The Marketing Mix

The marketing mix is the most notable of all the marketing terms, being the main element of the marketing decisions and tactics. Also identified as “the four P’s”, the marketing mix consists of:¬†Product, Price, Place and Promotion. The balance of these elements in the marketing plan is crucial as the manager has to meet customers’ needs in the target market. Blending these four variables, the marketing manager can accomplish and surpass the company’s objectives concerning the customers.


This concept is not limited to the tangible, physical object offered to the market, but a combination of both goods and services or conveniences part of the offer. Marketing product decisions regard:

  • appearance
  • brand name
  • function
  • packaging
  • service and support
  • warranty
  • quality
  • accessories


Is the amount of money the customer pays in exchange for the product or service the company offers. Price is very important because customers are interested to obtain the maximum benefit from the resources spent acquiring goods and services. Price includes also discounts, financing, leasing, not only the list price.

While the price is determined by material costs, competition and customer’s perception about the product, marketing pricing decisions should consider the profit margins and the possible pricing response of the competition, price being well-known as a powerful instrument in the competition fight.

Price decisions include:

  • price flexibility
  • Discounts ( volume, value, cash, early payment)
  • price strategy
  • psychological pricing(the .99cent offers)
  • bundle pricing
  • seasonal pricing.


Also known as distribution, channel or intermediary, place is the mechanism through which goods and services get to the target customer from the manufacturer or service provider. Place depends on the perception of the consumer and can vary from physical stores to virtual stores.

The concept of Place in marketing is not fixed to the physical area where the product is available, the distribution decisions concern:

  • channels
  • market coverage
  • logistics
  • inventory management
  • transportation
  • storage
  • distribution centers.


Promotion represents all of the communications that a marketer may use in the marketplace to display information about the product, with the goal of generating a positive customer reaction.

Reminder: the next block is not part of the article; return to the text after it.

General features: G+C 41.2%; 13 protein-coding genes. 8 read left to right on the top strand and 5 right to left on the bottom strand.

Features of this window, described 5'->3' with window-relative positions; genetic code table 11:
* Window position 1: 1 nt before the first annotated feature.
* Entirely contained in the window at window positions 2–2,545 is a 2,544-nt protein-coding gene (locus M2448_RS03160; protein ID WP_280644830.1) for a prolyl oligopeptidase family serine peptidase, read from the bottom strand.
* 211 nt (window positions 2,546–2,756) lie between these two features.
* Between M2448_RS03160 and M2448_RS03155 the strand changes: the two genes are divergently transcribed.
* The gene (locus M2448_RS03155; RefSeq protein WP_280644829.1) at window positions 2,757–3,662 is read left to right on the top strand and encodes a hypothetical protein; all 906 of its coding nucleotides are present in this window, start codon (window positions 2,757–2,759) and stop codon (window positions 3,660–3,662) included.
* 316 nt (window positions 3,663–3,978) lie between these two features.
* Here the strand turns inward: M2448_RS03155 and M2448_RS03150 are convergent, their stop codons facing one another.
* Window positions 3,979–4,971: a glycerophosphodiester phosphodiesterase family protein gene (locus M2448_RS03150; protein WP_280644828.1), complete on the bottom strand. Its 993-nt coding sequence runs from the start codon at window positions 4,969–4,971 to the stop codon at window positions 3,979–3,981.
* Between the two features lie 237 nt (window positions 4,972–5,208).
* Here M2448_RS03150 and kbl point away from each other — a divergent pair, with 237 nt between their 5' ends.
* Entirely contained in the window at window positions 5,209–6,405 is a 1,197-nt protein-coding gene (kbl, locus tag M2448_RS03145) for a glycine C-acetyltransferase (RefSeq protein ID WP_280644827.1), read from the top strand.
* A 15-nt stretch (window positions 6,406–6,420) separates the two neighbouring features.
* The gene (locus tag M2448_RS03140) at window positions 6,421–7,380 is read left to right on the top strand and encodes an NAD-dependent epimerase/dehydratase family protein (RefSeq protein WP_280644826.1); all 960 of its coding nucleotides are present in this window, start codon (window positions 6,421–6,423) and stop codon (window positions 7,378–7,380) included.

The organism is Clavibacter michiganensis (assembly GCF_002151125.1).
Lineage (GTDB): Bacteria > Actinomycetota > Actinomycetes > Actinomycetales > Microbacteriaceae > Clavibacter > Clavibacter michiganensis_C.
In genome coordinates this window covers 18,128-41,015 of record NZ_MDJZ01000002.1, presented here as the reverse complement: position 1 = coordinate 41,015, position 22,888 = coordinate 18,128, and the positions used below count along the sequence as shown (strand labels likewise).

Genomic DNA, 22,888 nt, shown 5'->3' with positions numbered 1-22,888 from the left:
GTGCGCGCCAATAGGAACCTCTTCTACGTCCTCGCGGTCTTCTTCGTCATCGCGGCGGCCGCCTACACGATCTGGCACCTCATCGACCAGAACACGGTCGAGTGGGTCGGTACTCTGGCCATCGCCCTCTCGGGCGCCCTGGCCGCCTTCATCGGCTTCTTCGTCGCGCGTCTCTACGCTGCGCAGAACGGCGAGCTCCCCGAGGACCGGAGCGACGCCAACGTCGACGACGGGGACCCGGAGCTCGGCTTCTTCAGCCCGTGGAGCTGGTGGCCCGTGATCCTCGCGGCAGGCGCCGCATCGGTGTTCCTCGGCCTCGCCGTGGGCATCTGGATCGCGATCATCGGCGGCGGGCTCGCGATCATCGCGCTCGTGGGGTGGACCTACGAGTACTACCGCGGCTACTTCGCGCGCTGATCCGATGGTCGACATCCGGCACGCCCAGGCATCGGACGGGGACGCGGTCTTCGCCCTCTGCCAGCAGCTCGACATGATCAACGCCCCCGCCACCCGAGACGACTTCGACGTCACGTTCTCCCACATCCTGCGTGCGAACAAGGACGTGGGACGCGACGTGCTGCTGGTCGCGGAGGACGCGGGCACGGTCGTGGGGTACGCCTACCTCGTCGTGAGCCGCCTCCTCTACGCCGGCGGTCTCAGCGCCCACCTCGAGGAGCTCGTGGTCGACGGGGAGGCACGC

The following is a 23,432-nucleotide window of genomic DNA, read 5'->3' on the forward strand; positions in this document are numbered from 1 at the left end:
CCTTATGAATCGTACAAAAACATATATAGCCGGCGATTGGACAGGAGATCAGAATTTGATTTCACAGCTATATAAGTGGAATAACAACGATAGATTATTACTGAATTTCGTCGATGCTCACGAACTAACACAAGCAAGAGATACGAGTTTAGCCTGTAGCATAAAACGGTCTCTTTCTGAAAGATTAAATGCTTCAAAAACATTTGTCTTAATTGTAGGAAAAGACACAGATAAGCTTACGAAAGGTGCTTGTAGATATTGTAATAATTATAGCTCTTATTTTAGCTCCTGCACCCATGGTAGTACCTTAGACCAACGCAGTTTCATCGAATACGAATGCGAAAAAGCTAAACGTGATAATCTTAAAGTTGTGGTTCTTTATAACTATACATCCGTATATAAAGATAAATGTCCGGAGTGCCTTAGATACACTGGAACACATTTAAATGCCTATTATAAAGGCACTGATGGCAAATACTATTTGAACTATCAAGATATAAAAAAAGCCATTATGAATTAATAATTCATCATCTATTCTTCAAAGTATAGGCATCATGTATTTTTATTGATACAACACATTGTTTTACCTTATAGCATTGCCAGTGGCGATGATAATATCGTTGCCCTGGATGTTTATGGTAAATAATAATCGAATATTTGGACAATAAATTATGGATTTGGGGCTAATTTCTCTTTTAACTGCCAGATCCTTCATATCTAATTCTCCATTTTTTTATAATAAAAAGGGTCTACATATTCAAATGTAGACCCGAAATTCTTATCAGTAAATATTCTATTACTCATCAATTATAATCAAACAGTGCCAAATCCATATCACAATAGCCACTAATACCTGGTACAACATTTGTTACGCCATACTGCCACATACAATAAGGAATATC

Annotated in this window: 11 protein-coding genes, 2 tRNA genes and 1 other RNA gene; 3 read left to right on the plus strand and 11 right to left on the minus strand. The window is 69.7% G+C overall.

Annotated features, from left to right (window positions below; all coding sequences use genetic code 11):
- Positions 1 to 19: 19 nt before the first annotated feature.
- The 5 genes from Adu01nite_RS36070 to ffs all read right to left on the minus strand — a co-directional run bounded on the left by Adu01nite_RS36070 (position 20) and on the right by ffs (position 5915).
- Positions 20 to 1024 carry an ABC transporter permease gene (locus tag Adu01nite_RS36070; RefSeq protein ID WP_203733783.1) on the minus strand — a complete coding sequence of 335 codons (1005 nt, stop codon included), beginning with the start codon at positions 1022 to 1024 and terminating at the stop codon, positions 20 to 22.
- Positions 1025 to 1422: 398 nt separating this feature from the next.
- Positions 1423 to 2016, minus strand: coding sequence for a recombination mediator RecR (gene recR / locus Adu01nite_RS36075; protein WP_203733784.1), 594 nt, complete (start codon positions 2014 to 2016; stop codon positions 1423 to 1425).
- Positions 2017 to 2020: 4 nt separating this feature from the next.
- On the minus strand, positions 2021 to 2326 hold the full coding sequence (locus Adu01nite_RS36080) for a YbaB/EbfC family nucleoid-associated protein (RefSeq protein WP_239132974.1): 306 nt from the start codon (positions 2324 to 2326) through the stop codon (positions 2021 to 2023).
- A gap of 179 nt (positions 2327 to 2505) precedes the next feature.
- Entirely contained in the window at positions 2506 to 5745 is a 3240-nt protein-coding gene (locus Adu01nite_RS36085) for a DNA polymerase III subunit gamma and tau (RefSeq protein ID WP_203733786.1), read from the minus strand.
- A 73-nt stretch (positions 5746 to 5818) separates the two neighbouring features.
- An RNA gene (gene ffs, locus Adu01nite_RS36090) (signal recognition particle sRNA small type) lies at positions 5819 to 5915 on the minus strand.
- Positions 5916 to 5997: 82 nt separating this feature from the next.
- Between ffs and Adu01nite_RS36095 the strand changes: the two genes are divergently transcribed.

Promotion can be used to inform the market on a new product or service, a new brand or a new company. Also promotion can stimulate the interest of the customers in the product already on the market or in decline.

The concept of promotion in marketing consists in four elements:

  • advertising
  • public relations
  • personal selling
  • sales promotion

Advertising includes all forms of communication intended to create a good reaction in customers perception about a product. Usually these media of communication are paid for and include form television, radio, Internet, press to in-store advertising and printed ads.

PR,compared to advertising, is a non-paid mean of communication focused on improving and maintaining the relationship between a company and its public. Public relations tools are press releases, newsletters, annual reports, blogs, press kits, websites.

Personal selling uses word of mouth of common persons like satisfied customers, sales staff apparently informal to promote company’s products. This promotion element uses people to people direct contact compared to organization to people contact used in public relations.

Sales promotion can be focused both on consumers and distribution channels. Customer sales promotions include coupons, games, contests, price deals, loyalty rewards. Trade sales promotion techniques regard discounts, trade contests, allowances, training programs.
Blending these four elements, the marketer gets a promotion mix,focused at the company’s objectives depending on company’s financial resources and the target market.

Though many authors tried to extend the meaning of the marketing mix concept, adding new P’s, this simple, comprehensive form of “The four P’s” persists in most of marketing books as a strong framework.